4. I believe his life will also change society in far-reaching ways:
- It will make businesses in general aware that success is most surely theirs who put service ahead of gain.
- Home life everywhere has been suffering, as new life directions divide couples that once would have walked in the same direction, together. Yogananda brought so much clarity to the very purpose of life that these forks in life’s road will become less and less frequent.
- Governments, usually, are whirlpools of power-seeking. Government in future will become smaller, as politicians come to see their role as being, primarily, one of service.
- Prisons will become places not of punishment, but of supportive correction.
- Armies will focus more on defense than on aggression.
- Policemen will become conditioned to expect cooperation from people, rather than opposition, for the people themselves will understand better that, since the true goal of life is happiness, one can find more of what he really wants by sharing with others than by taking from them. People with strongly negative karma will continue to express negativity, but overall, basic social attitudes will change, and will bring greater harmony to mankind everywhere.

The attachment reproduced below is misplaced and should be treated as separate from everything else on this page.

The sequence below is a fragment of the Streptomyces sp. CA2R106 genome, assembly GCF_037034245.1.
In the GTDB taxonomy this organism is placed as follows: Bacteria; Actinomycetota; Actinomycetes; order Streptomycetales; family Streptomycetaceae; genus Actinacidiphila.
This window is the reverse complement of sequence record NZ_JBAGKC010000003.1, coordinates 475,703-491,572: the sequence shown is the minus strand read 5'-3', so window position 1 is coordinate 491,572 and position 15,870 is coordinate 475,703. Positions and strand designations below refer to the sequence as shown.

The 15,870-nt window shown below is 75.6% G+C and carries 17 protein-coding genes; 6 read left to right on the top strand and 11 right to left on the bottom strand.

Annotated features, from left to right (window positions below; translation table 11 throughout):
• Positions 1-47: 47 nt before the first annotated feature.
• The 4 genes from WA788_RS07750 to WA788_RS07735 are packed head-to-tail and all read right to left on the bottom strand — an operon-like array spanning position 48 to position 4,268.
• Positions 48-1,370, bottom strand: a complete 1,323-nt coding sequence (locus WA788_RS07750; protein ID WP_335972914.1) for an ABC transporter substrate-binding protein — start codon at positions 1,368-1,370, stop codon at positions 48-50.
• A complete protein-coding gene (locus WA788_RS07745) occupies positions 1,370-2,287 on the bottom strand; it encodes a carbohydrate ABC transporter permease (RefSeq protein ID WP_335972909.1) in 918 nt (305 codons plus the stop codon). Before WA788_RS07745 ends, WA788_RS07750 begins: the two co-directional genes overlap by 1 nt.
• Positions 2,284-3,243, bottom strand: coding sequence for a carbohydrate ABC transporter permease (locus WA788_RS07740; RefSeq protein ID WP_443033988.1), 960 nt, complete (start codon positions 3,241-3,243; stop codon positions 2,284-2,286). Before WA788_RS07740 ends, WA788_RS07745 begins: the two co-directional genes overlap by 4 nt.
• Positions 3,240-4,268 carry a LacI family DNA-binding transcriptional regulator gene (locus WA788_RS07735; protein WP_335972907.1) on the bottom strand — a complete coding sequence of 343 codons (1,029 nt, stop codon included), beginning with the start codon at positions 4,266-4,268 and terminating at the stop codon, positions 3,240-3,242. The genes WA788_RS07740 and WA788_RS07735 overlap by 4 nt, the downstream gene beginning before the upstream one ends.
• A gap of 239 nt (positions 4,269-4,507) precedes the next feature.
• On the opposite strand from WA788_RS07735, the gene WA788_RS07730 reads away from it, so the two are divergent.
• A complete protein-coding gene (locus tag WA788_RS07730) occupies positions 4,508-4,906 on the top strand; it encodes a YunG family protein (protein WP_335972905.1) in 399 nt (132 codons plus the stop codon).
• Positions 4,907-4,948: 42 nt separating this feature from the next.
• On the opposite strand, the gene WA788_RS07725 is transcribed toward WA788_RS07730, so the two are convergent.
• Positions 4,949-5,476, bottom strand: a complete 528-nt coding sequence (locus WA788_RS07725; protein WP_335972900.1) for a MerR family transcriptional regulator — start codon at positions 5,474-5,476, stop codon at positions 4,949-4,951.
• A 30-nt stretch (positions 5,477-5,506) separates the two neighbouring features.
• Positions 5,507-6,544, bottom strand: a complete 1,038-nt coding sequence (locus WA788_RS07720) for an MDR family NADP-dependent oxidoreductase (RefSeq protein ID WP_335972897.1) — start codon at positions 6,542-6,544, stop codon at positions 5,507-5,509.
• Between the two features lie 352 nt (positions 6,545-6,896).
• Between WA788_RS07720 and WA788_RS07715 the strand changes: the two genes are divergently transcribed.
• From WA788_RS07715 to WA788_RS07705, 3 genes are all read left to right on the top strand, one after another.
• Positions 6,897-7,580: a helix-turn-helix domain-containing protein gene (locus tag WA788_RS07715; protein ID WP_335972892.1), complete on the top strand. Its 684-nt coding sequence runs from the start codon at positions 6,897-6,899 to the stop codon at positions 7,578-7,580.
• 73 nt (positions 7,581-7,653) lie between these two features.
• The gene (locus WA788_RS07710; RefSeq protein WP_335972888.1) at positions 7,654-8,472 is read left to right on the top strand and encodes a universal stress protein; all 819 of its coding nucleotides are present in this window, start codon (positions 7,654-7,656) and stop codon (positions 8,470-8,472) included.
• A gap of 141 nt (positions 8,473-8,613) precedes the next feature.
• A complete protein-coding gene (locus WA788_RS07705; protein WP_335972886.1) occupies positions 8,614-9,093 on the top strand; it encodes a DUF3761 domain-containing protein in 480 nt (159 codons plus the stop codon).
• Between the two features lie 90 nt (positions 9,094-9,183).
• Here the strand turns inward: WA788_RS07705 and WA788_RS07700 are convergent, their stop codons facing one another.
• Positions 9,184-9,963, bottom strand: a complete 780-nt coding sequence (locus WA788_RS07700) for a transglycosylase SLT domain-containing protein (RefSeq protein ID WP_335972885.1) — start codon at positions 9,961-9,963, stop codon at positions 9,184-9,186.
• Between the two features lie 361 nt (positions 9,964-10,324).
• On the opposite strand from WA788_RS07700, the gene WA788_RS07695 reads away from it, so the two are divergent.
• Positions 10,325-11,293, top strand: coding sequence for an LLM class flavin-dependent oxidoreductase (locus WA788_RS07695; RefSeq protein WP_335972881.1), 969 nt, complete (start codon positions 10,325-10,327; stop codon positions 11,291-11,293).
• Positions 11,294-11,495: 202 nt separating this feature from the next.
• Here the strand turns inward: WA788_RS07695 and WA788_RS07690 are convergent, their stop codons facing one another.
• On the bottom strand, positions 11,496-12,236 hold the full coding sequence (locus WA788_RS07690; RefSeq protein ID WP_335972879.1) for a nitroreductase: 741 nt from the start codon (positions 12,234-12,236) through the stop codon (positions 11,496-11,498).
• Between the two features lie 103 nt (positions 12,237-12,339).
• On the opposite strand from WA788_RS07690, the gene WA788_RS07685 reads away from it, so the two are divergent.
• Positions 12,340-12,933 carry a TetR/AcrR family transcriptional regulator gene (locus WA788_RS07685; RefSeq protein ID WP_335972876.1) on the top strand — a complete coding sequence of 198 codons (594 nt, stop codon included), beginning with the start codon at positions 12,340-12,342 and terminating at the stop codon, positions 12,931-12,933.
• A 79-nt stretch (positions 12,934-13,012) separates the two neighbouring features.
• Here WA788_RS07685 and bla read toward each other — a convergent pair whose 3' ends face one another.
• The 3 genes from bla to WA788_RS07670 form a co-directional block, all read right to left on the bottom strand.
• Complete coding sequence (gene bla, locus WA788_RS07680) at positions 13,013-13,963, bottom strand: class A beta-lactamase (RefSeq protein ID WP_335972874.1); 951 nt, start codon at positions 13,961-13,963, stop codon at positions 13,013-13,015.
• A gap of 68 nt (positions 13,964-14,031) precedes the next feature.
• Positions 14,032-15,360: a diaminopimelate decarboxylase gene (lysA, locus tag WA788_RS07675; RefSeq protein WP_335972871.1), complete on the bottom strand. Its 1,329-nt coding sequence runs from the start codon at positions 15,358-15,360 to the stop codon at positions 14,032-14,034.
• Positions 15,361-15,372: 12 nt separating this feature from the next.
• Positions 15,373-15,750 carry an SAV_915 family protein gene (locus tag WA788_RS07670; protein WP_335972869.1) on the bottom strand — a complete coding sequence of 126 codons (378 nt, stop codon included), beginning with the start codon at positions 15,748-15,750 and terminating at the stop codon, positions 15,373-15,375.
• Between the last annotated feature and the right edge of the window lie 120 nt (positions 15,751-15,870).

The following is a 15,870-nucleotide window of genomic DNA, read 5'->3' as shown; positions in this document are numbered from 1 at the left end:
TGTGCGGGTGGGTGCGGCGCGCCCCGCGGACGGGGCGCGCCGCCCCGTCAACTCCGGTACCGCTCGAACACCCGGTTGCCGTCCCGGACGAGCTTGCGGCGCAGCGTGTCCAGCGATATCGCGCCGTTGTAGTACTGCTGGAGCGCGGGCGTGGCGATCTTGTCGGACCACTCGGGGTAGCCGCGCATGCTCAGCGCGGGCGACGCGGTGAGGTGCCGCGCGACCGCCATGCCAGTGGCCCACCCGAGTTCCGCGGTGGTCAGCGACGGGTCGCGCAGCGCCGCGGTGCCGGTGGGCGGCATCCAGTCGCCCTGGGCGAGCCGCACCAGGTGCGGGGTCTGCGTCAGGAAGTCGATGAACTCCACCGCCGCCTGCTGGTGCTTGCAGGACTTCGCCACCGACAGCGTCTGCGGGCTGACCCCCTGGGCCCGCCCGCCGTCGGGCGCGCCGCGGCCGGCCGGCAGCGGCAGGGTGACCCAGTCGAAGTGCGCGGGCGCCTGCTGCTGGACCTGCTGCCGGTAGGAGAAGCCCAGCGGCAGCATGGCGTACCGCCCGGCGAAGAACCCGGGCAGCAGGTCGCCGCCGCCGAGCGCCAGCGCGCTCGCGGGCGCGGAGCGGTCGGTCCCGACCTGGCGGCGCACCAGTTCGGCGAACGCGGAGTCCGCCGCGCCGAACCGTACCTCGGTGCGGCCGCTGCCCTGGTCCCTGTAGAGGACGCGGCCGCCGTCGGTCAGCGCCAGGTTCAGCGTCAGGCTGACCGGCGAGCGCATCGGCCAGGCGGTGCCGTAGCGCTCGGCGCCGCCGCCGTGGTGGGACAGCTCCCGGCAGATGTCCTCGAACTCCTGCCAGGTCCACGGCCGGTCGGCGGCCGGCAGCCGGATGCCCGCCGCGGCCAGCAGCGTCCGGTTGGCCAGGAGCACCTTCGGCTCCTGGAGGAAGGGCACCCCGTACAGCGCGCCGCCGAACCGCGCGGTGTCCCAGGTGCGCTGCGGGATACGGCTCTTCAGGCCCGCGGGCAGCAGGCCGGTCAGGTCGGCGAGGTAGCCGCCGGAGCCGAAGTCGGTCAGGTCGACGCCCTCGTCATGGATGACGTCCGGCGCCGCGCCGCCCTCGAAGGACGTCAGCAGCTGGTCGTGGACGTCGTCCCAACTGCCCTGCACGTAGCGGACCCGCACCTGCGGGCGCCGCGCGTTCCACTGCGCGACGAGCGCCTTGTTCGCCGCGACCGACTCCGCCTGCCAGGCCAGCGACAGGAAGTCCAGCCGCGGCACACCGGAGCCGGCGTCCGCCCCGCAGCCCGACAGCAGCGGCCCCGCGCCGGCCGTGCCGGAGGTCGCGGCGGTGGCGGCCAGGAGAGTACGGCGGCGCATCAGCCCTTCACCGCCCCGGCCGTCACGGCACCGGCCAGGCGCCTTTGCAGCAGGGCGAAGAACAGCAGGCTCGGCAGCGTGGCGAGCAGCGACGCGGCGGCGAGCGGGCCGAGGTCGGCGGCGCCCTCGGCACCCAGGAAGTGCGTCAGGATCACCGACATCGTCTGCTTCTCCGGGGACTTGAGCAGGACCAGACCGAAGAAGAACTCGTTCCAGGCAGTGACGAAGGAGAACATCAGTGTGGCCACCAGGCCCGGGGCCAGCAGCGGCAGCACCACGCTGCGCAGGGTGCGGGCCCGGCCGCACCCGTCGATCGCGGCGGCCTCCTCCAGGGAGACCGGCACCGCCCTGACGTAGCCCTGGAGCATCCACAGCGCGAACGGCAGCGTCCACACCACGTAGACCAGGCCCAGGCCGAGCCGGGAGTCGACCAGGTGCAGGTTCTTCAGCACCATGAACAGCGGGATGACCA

Such, finally, is the legacy of Paramhansa Yogananda. The world will become a better place, because he lived. His aura of love will prove—so I fervently believe—to have cast its spell over the whole world, and in time to have made our whole planet a better place in which to live.